Candle Making

The Art of Candle Making – Adding Scents

Have you ever wondered why there is such a debate over essential oils versus candle fragrances when making candles, and whether it really matters which one you use? This is a debate where people certainly hold strong feelings. At the heart of the matter seems to be whether it is really important to you to use 100% natural products when making candles. For many of us the daily application of skin care products which contain chemicals is nothing new. Take a look at our basic make up items like foundation, eyeliner and lipstick, never mind moisturizers and of course sunscreen. The ingredient lists for these reads like a college level chemistry text. However there are also many people who strongly believe that the chemicals we apply to our skin provide a potential long term risk to our health.

Before we decide on which side of the fence we sit it is best to be informed.

What are fragrance oils?

A fragrance oil is a combination of chemicals and natural products designed to evoke a scent. Often this scent is reminiscent of:

– a naturally occurring scent e.g. coconut, pine trees, ginger

– a bakery scent e.g. blueberry muffins, 7 layer carrot cake,

– a concept e.g. mown grass, sea spray, falling leaves.

Visit any online candle supply store and the list of candle fragrances will overwhelm you. There is literally a fragrance for everything you could imagine. When making candles at home you can choose fruity scents, bakery scents, floral scents, spicy scents and perfume imitations.

Some candle fragrances contain essential oils while others are entirely synthetic. Not all candle fragrances are created equal. Candle fragrances are listed as lotion/body safe and soap safe. If a fragrance is lotion/body safe then it is suitable for absorption into the skin, these fragrances could be used in massage candles. If a fragrance is only soap safe it would require washing off the skin. If a fragrance does not have a body safe or soap safe indication it can be used when making candles at home but should not be used in a massage candle. In addition to this, fragrances are rated by a dilution percentage, e.g. a fragrance may be 5% skin safe, while another may be 20% skin safe. It is really important to know these ratings if you are using a fragrance in a massage candle, but if simply making a fragrant candle the dilution percentage is not as important.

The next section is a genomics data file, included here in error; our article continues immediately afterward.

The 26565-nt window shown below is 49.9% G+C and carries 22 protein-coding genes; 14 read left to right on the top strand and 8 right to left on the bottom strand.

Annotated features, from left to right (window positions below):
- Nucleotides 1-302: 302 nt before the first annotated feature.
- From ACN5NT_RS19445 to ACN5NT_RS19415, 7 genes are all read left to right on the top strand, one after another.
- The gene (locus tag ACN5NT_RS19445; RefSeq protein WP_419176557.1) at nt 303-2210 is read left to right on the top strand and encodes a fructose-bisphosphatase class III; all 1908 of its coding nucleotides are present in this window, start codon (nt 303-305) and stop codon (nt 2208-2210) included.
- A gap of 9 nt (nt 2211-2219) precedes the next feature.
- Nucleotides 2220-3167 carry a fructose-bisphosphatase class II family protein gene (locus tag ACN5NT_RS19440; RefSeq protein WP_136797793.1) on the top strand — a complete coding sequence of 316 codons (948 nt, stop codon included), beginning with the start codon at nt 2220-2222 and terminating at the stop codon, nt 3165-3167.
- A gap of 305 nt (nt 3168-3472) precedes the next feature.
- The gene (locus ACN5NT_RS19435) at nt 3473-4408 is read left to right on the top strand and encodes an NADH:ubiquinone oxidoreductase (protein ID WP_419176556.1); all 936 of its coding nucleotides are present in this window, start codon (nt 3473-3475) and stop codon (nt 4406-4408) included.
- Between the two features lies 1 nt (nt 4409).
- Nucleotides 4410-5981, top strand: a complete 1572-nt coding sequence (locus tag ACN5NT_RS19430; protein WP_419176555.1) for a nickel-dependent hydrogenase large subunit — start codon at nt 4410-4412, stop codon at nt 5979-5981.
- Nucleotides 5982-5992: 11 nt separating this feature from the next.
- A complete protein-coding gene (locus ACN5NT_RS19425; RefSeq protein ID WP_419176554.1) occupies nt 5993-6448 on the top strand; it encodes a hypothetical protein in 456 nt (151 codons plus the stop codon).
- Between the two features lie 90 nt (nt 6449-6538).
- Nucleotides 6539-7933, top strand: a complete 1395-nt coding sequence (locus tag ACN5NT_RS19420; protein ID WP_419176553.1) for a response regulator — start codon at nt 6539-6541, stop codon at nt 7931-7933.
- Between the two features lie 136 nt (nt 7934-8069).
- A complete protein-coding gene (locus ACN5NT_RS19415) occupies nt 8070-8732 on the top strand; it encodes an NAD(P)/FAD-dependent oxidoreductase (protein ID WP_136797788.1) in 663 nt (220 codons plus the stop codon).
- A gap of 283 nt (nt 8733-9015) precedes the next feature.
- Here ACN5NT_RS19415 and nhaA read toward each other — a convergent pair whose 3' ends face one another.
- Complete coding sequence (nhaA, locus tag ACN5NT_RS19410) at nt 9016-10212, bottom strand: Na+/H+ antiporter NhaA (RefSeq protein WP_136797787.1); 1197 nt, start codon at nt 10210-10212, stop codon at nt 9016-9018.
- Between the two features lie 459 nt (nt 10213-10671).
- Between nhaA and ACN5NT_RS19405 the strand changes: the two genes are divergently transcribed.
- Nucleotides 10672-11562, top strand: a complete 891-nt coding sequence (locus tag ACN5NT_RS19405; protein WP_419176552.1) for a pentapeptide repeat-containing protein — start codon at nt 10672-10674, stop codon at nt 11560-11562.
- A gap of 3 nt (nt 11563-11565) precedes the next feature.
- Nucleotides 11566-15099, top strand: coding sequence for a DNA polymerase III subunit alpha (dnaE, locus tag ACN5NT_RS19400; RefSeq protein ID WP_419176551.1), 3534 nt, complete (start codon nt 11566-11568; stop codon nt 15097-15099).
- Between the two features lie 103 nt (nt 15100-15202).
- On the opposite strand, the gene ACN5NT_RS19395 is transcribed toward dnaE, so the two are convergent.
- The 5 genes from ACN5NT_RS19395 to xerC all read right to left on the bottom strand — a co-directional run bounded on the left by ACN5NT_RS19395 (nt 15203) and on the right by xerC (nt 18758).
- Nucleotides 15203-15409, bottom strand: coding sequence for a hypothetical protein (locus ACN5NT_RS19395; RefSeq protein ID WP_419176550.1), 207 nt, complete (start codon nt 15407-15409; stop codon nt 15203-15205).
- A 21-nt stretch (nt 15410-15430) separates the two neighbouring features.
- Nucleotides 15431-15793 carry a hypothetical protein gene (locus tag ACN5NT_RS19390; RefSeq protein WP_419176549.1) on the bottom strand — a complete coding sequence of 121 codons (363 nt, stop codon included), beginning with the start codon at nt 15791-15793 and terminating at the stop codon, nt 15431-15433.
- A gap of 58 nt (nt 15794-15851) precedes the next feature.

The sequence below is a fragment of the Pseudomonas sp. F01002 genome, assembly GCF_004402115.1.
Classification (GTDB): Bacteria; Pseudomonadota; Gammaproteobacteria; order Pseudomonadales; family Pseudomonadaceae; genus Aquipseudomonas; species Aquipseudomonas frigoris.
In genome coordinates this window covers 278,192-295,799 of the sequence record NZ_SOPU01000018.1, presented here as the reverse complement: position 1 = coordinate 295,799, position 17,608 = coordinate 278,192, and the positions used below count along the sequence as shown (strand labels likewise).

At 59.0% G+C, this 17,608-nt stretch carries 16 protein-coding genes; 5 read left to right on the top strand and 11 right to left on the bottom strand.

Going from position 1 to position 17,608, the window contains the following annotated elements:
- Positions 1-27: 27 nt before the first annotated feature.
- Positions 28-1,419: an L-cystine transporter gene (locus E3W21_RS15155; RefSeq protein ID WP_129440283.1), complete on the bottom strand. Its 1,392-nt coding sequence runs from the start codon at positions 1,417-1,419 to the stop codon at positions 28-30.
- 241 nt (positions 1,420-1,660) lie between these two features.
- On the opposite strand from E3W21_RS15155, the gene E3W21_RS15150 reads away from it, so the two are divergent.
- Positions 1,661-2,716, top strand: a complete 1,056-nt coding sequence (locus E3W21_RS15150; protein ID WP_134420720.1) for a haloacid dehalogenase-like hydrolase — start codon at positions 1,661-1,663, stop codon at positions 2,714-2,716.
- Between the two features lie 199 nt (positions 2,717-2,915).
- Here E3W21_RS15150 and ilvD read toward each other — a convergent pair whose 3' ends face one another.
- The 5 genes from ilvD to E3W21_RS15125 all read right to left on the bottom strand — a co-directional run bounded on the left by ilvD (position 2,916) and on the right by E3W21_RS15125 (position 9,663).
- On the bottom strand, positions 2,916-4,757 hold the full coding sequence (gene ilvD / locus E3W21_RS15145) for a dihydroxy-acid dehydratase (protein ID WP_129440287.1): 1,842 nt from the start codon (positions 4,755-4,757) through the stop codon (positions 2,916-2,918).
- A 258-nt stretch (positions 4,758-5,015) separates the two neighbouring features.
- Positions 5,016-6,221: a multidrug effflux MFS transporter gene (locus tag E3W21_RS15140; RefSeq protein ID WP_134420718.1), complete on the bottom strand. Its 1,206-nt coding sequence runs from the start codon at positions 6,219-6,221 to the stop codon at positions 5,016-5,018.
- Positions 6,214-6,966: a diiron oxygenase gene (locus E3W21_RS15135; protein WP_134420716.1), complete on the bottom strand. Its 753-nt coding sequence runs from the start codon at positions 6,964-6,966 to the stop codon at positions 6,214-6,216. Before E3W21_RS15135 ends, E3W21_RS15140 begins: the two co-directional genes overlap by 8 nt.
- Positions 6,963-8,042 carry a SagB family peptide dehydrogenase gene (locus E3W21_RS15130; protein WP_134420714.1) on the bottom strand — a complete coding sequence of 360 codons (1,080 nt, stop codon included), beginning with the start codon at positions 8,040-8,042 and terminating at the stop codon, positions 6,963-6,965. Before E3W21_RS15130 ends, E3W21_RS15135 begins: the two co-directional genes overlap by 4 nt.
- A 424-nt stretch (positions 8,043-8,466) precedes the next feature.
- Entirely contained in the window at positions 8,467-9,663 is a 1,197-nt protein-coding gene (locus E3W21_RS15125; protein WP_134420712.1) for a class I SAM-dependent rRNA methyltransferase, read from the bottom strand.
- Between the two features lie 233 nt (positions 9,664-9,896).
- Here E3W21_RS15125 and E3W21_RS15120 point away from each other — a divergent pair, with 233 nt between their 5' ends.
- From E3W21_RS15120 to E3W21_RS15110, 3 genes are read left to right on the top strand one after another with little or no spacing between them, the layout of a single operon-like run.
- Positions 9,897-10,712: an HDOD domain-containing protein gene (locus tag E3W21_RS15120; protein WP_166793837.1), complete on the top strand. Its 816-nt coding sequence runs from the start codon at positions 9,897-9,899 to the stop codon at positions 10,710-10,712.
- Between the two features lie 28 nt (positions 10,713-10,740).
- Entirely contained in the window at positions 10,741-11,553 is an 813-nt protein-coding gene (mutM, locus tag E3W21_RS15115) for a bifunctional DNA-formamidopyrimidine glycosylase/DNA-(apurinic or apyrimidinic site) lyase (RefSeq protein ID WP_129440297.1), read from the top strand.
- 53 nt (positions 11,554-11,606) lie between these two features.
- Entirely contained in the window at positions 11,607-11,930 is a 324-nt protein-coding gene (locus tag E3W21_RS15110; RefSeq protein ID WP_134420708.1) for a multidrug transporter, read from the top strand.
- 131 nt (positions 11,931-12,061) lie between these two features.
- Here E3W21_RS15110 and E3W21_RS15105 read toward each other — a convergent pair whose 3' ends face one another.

The use of candle fragrances will provide you with a broad range of possible candle scents that is simply not achievable with essential oils. You could spend hours trying to blend oils and never come up with the perfect bakery scent sold as a candle fragrance.

A quick look at candle making forums and you will soon see many people are opposed to the use of chemicals in their house and they therefore prefer to use essential oils. These are 100% natural oils that are obtained from plants, they are the reason plants smell and taste. When you eat an orange it is the orange oil that you smell as you peel it, when you smell the relaxing scent of lavender it is the lavender oil that is causing the aroma. Essential oils are extracted from plants’ leaves, stems, berries, bark, roots, seeds cones etc. The processes used to extract the oils include: distillation, cold pressing, expression and solvent extraction. For people who seek 100% natural processes, oils extracted through cold pressing and distillation are often preferred.

What are the differences as they relate to making candles?

Cost – This is an important consideration when making candles at home. Essential oils are a lot more expensive than candle fragrances. The difference in price can be more than $10 for equivalent amounts.

Safety – When making candles at home it is important to be aware of the hazards of essential oils. There are some that are dangerous to use in candles. 100% natural does not necessarily mean 100% safe for candles. Essential oils are powerful organic oils. Some fragrances are known irritants, some should be avoided at all costs if pregnant and some are even listed as known carcinogens.

Throw – When making candles at home the ‘throw’ of a scent is hugely important. There are some oils which have an excellent throw e.g. lemongrass and orange; however, in general candle fragrances have a better throw than essential oils.

So which is better when making candles?

I use both extensively. There are some fragrances that I use as essential oils and I do like the 100% natural aspect, but there are candle fragrances that I absolutely adore and I know I could never achieve by using essential oils. Regardless of which one you use please ensure you are aware of its ingredients and its potential side effects.

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